Reproducibility: Or, how I learned to stop worrying and love Open Science.
You can barely go anywhere within research these days without hearing the term ‘reproducibility crisis’. It is becoming more and more common for meta-analyses of research to fail to reproduce key discoveries within the scholarly literature. At the same time, researchers are under increasing pressure to ‘publish or perish’, embellish their research findings, and prioritise impact/prestige of publication venue over research rigour. This is clearly not how science is supposed to work. One of the key aspects of the global Open Science ‘movement’ is to help to solve these issues to do with incentives, questionable research practices, and a lack of reproducibility or repeatability across different research disciplines. During this talk, you will hear about the wave of new practices and services to help increase the reproducibility of research across different research fields, from open notebook science, pre-registrations, through to mandatory code and data sharing. This is still very much a new and ongoing evolution that is helping to transform the way research is conducted, but is already having a huge impact in helping to improve the reliability of modern science. Researchers who are adopting and supporting these practices are already becoming leaders in their respective fields and helping to drive real change.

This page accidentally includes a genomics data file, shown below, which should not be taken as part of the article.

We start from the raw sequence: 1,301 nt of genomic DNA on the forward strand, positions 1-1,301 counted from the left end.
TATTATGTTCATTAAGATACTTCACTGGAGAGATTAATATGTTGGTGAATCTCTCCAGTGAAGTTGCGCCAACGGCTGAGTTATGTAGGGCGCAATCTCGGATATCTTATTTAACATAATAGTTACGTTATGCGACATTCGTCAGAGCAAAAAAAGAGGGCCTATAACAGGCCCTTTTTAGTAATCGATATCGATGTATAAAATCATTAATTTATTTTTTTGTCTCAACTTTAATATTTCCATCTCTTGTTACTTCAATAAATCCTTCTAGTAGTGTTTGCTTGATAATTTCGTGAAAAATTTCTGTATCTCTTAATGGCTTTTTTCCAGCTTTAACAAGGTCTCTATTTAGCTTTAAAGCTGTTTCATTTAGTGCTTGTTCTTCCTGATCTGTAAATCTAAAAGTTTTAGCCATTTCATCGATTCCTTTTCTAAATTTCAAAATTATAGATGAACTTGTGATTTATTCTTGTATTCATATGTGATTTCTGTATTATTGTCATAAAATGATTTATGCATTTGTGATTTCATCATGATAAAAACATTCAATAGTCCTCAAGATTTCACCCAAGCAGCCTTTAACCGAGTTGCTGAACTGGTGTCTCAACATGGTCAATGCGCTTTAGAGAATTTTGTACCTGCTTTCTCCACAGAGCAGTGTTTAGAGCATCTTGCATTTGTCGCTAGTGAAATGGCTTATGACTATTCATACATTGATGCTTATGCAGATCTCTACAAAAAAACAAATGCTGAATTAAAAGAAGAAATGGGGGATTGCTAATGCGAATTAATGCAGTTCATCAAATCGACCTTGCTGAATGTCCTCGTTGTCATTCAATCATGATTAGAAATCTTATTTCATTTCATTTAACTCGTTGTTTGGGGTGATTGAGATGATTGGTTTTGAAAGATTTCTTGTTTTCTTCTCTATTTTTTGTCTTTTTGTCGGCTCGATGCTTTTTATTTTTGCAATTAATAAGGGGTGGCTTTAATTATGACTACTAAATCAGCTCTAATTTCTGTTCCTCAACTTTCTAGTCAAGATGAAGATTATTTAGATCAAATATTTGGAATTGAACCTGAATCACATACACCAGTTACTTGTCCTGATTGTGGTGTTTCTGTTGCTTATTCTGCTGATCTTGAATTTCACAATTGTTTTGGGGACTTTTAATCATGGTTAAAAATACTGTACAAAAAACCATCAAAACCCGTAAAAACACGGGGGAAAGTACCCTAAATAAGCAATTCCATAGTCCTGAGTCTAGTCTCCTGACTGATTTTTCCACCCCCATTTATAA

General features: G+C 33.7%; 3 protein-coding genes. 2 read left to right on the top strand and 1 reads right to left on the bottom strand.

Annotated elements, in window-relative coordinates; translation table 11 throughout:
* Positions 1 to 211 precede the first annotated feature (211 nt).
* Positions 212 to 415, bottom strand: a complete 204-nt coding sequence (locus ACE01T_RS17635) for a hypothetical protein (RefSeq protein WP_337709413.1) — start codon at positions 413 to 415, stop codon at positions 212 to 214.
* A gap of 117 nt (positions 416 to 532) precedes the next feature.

Jon finished his award-winning PhD at Imperial College London in 2017, where as a palaeontologist he studied the evolution of dinosaurs, crocodiles, and other animals. For the last 7 years or so, he has been a fervent challenger of the status quo in scholarly communication and publishing, and became the Communications Director of ScienceOpen for two years in 2015. Now, he has turned independent in order to work on building the Shuttleworth-funded Open Science MOOC to help train the next generation of researchers in open practices. He has published papers on Open Access and Peer Review, lead the development of the Foundations for Open Science Strategy document, and is the founder of the digital publishing platform paleorXiv. Jon is also an ambassador for ASAPbio and the Center for Open Science, a Mozilla Open Leadership mentor, and the co-runner of the Berlin Open Science meetup. He is also a freelance science communicator and consultant, and has written a kids book called Excavate Dinosaurs. He tweets far too much as @protohedgehog, and can often be found bouncing around the world at conferences talking about open science, and antagonising Elsevier.